We walk around the Plaza in the evening and finally find out where all the tourists go at night! Our house is at the lower edge of town and it’s a trek to make it up here, but this is where all the music venues are. They don’t really get going until later and so we don’t actually stay around to see how good they are. The only night we stayed out late was when waiting to eat in one of the popular restaurants. We kept being told that we were next, and then suddenly we were being sat with another couple and it was 10:30pm. Luckily that couple turned out to be quite nice and we had an excellent meal that lasted until midnight. On that night we just went home to bed as well, so we never visited any of the bars…

April 11 – Travel to Remedios

We finally take the infamous Viazul bus. Not infamous for any reason except that our friends who visited before never took it, so no one really knew how it was. We were really interested in taking the bus, since that is how we traveled all through South America, and since it was likely more comfortable than the taxi colectivos. Also, it was cheaper. In the end there’s not really much to report about how the bus experience went. It was pretty much just like buses in Ecuador, which is very typical of Latin America. It was quiet and smooth and ran mostly on time.

The problem with transportation here seems to be that there are too few options. The taxi colectivos are filling a void left by the government bus service. There are three different sets of buses on the road, and you see them just about everywhere, but still there’s not really enough. The national bus lines are very difficult for Cubans to take. We heard that you have to get on a waiting list for most of them that is up to 3 months long. They are very cheap for Cubans, but you must wait. They are not an option for tourists. Then there is Viazul which seems to sell out a few days in advance because there are only a couple buses leaving each day. There are probably thousands of tourists arriving in Trinidad each day, but only two Viazul buses serve the city, so only about 60 can come in that way. The third type of buses are the private tour groups. You see these everywhere and it’s kind of maddening because you cannot take one as a backpacker. These are the Transgaviota, or Transtur buses. Again, the taxi colectivos fill the gap for tourists traveling on their own, and a complicated private system has formed to serve the market.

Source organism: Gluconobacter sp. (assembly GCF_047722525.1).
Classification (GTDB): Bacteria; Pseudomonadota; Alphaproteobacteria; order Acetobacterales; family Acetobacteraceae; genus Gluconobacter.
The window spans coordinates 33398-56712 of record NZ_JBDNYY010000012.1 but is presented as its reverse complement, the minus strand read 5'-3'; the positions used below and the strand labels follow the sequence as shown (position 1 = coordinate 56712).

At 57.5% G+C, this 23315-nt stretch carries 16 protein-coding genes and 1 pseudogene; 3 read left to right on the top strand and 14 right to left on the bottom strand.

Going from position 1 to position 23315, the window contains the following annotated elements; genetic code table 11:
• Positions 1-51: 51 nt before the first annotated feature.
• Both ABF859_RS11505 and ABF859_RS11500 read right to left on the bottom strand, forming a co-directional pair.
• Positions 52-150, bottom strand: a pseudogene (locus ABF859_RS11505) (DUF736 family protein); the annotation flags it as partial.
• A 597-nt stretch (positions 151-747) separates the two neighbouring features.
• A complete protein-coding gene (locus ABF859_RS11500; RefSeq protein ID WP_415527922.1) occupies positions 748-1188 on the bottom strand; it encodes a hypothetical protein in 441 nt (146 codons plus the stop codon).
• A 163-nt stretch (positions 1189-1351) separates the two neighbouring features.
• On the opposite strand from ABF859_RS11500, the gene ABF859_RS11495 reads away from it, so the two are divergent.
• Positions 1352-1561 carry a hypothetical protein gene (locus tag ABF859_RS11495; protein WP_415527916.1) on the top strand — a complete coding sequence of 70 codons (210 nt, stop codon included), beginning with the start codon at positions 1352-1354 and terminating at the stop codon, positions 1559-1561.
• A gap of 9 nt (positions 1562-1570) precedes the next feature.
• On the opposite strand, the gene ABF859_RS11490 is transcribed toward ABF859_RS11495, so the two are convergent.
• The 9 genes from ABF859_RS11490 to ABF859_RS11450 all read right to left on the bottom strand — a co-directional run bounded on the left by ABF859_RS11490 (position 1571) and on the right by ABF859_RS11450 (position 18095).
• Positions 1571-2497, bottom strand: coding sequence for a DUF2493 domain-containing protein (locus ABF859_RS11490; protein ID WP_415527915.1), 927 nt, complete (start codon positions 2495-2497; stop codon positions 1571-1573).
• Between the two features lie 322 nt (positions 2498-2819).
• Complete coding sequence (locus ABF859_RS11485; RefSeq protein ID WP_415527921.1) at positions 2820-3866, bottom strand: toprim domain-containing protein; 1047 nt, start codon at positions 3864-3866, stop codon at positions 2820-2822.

Edit-7586

Central plaza in Remedios

At times, driving along the more rural roads (off the national highway), it feels as if there is really only one travel lane. We drive mostly straddling the center line, and only move over into our lane when there is an oncoming car. We stay in the center because the pavement is better, but also because there are many bicyclists, horse drawn buggies, and motorcycles that move slower on the sides of the pavement. There really aren’t that many roads here, so everyone uses the same one to travel between towns.

In Remedios we find Yudiel, Rodney’s cousin, without much effort. He’s a nice guy, who looks nothing like Rodney. He works for a car rental/travel agency on the plaza and he set up lodging for us when Laura called a few days before. He walks us to the other side of the plaza to a casa right on the edge. The room is nice, though small. It is also full of mosquitoes. This is pretty unfortunate, especially because the ceiling is so high it is hard to kill them… The town is nice and immediately has a different feel. Trinidad was very touristy and it felt like that. Havana was extremely chaotic. This is quaint. People smile and say hello. There aren’t many tourists in town, so perhaps they know all about us already. We go to the post office to buy a WiFi card and are directed to someone’s house across the street. We knock and no one answers, but then the women is coming up the street and so she opens up her house and invites us in and sells us one internet card. We also run into the Spanish couple on the street, who we will share the cab with tomorrow. They find us from Yudiel’s description (un flaco y una china). We laugh and think that’s about all people need in this town to find us. We later learn that Yudiel practically forced the Spanish couple into sharing a taxi with us for the visit to Cayo Santa Maria. When Laura called him and asked for him to find another couple to share costs, he was clearly motivated. We had a lot of fun relating our different experiences leading up to the outing with the Spanish couple.